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How To Raise Money Against Your Business Premises During the Pandemic

The pandemic has made raising capital a real challenge for many business owners. Although the government’s bounce back and CBILS loan schemes have largely been a success, restrictions have continued for far longer than anticipated by many. As such, we’re witnessing business owners with fixed outgoings struggle for cash flow as their business either faces restricted trade or continued closure.

This guide will break down the pros and cons of borrowing against your business premises, the products available, and how to find the best deal while avoiding common pitfalls.


The pros and cons of securing borrowing against your property

Choosing to secure borrowing against your business premises can be a big step to take. Although unsecured business loans generally come with some commitment in the form of a personal guarantee, the lender does not take a legal charge over a property. There are advantages and disadvantages of each route, and the most appropriate option depends on your current circumstances and what you’re looking to achieve.


  • You’re more likely to be approved for borrowing when securing against your business premises as the lender’s risk is reduced due to the equity in the property.
  • Loans can often be arranged over longer terms, which may allow you to borrow more, while still keeping the monthly payments affordable.
  • The interest rate charged is likely to be lower than those on unsecured loans.
  • Some products will be relatively simple to arrange with little scrutiny of your financial position, with the focus being on the security offered.


  • Secured lending against your property often requires a survey report and additional legal work, which can slow the process down.
  • Should you fail to keep up the monthly repayments, your property will be at risk of repossession.
  • If your property needs work, it may not be considered suitable security for a loan.


The products available to business owners

When we consider loans secured against your business premises, although the basic principle is the same, there are different products to choose from. Choosing the most suitable type of loan, and then the right product is key to the success of your business.


Secured business loans

Secured business loans work in much the same way as their unsecured counterparts. They allow a business to borrow funds, which are then repaid over a period of time through monthly repayments, usually over a maximum of 7 years. The rates charged are usually lower than those on unsecured business loans, often in the region of 7-10% per year. Applications usually take 2-3 weeks to complete, so although they aren’t as quick as unsecured lending, they do provide relatively quick access to funds.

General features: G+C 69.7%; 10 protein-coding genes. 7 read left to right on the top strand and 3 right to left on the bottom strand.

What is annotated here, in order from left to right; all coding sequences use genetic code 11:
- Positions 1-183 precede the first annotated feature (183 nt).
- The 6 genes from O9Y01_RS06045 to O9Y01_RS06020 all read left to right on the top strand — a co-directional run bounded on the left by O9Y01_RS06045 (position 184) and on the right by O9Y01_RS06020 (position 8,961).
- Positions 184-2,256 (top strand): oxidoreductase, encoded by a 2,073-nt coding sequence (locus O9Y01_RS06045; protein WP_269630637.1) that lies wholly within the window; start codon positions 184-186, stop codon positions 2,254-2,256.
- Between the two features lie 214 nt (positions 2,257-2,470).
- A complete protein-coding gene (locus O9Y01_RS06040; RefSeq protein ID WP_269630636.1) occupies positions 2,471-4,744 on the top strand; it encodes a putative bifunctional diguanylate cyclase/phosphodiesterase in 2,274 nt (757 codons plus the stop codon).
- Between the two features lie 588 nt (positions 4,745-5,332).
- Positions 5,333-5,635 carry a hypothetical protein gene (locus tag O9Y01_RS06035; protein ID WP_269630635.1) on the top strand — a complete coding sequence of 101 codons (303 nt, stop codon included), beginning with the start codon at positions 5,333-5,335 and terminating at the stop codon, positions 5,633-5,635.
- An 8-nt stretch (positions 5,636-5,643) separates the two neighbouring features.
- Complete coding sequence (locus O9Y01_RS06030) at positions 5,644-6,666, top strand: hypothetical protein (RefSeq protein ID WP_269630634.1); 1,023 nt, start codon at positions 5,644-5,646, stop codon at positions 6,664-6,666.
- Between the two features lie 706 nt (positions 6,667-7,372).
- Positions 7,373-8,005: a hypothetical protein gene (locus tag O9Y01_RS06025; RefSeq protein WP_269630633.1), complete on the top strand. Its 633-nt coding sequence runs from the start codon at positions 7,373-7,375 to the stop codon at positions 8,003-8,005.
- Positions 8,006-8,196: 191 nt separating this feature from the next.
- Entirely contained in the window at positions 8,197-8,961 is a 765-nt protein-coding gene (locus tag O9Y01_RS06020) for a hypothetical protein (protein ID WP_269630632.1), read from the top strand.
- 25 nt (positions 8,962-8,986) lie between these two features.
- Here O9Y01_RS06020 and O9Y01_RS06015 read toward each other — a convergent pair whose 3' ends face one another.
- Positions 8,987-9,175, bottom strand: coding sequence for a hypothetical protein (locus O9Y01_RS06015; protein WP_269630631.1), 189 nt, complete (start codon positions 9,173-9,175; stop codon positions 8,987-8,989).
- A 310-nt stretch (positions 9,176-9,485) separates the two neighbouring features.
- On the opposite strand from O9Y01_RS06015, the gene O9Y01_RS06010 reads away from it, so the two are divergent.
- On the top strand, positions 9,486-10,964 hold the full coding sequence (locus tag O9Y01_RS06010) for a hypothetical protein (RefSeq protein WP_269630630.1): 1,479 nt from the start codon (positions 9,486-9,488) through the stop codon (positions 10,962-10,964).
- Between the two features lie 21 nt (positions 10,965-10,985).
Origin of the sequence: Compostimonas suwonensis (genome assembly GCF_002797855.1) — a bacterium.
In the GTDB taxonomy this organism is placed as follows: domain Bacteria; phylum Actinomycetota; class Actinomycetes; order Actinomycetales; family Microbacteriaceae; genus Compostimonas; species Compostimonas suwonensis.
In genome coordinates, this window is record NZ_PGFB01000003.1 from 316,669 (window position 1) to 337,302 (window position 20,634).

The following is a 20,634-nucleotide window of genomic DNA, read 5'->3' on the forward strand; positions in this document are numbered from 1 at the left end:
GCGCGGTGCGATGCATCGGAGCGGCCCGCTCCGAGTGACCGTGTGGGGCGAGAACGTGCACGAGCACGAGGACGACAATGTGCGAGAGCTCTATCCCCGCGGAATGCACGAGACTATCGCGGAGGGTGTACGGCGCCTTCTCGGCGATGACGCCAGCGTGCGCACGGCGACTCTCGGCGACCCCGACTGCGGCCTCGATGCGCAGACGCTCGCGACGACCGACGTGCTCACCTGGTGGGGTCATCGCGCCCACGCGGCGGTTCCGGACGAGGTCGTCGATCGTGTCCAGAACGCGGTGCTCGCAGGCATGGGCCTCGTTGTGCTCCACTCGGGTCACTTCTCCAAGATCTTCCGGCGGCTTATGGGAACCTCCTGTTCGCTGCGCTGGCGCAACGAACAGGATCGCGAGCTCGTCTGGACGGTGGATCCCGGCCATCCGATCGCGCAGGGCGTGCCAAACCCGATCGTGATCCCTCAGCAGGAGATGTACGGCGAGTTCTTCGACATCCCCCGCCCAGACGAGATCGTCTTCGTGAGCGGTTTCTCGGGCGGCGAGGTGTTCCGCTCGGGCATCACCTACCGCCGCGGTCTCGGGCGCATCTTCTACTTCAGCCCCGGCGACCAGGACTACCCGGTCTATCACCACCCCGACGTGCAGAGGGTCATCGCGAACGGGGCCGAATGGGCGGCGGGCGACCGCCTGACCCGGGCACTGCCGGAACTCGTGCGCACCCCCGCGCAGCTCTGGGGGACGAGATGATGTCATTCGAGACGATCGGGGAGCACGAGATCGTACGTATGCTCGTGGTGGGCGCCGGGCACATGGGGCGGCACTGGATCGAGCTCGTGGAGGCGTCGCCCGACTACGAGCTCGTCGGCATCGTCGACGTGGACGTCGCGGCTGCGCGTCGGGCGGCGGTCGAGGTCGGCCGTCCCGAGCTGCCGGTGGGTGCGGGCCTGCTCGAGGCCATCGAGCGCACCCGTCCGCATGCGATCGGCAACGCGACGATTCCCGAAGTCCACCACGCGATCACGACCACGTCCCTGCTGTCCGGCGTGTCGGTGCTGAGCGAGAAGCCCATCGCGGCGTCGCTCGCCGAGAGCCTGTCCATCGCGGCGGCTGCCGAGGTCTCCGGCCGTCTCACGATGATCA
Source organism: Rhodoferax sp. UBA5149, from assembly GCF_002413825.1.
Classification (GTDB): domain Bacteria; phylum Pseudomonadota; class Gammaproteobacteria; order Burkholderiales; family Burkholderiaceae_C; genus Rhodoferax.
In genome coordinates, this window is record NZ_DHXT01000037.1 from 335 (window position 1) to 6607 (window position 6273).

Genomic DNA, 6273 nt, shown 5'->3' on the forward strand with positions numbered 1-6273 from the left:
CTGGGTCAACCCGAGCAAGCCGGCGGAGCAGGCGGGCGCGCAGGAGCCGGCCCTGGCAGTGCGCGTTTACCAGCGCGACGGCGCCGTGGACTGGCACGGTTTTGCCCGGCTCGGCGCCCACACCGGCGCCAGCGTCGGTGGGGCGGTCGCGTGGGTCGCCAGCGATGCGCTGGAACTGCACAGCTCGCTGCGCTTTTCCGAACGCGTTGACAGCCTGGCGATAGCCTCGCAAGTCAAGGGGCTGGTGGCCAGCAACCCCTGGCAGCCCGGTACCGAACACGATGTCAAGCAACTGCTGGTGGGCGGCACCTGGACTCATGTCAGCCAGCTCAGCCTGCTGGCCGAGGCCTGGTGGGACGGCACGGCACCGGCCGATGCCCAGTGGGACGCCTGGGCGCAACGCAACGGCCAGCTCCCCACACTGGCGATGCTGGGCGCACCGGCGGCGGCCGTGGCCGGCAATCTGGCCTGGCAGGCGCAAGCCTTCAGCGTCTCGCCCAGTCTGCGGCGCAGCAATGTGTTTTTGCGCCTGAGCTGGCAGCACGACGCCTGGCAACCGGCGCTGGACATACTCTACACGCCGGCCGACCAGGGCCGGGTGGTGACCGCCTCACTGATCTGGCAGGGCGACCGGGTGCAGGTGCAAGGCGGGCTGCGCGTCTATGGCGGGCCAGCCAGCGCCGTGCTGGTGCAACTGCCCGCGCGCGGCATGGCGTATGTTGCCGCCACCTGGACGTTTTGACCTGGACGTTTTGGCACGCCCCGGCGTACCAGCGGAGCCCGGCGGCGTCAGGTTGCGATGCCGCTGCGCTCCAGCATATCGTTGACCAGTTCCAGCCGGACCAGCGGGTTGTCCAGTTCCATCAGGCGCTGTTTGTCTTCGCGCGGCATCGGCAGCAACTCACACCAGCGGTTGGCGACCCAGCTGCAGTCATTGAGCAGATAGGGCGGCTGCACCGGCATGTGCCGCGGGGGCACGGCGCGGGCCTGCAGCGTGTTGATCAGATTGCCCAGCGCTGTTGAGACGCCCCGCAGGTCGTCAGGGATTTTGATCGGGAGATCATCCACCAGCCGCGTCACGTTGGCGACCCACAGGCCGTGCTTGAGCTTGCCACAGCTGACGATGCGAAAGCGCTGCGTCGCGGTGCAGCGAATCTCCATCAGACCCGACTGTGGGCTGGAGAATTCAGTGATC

Commercial mortgages

Commercial mortgages can be taken over a longer period, usually up to a maximum of 25 years, with rates of 2.25-3% per year common. This means that commercial mortgages often come with very low monthly repayments and can be a great option when cashflow is tight. Commercial mortgage lenders usually allow you to borrow a maximum of 75% of the property’s value and will require a first charge. The application process can be difficult to navigate and as such you must be prepared to provide a lot of information as the affordability and other checks can be very detailed. When taking on a new commercial mortgage, you can usually expect your funds in 8-10 weeks.


Bridging finance

Bridging finance is a type of short-term, property-backed loan which is designed to cover an urgent funding need. Bridging loans are usually used to provide access to funding for a period of up to 18 months before the property is either sold or refinanced onto a commercial mortgage. Lenders are generally happy to offer a maximum of 70% of the property’s value and can release funds in as little as a week. The application process is also very simple, with little information required. Where needed, the lender will often allow the interest to roll up on top of the balance, meaning there are no monthly repayments to make. Although these loans can provide crucial funding for business owners, there is a downside. The interest rates charged tend to be much higher than commercial mortgages, usually costing 7.8-12% per year. Bridging loans should generally be used as emergency funds and should not be considered as a long term option.


How to find the best deal

The best deal will depend on the factors that are most important to you and your business. For example, some people see simplicity of the application process as the main driver, others want low interest rates and some want speed of completion. Regardless of the main drivers for you, there are a few steps that you can take to save money. All of these products can be compared by speaking to a reputable fee-free broker, who will be able to compare the options and present the best deals to you. If you don’t want to use a broker, you can compare products yourself by speaking to several lenders. Some brokers charge fees, of course, if you find one that you like you may consider paying for their service. I would advise against paying upfront ‘commitment’ or ‘application’ fees to a broker under any circumstances.

Finally, when comparing products against each other, you should compare the total cost of the loan, rather than just the interest rate charged. This will ensure you’re paying the lowest possible amount back in addition to the amount borrowed. A good broker or your accountant should be able to help you compare products in detail.



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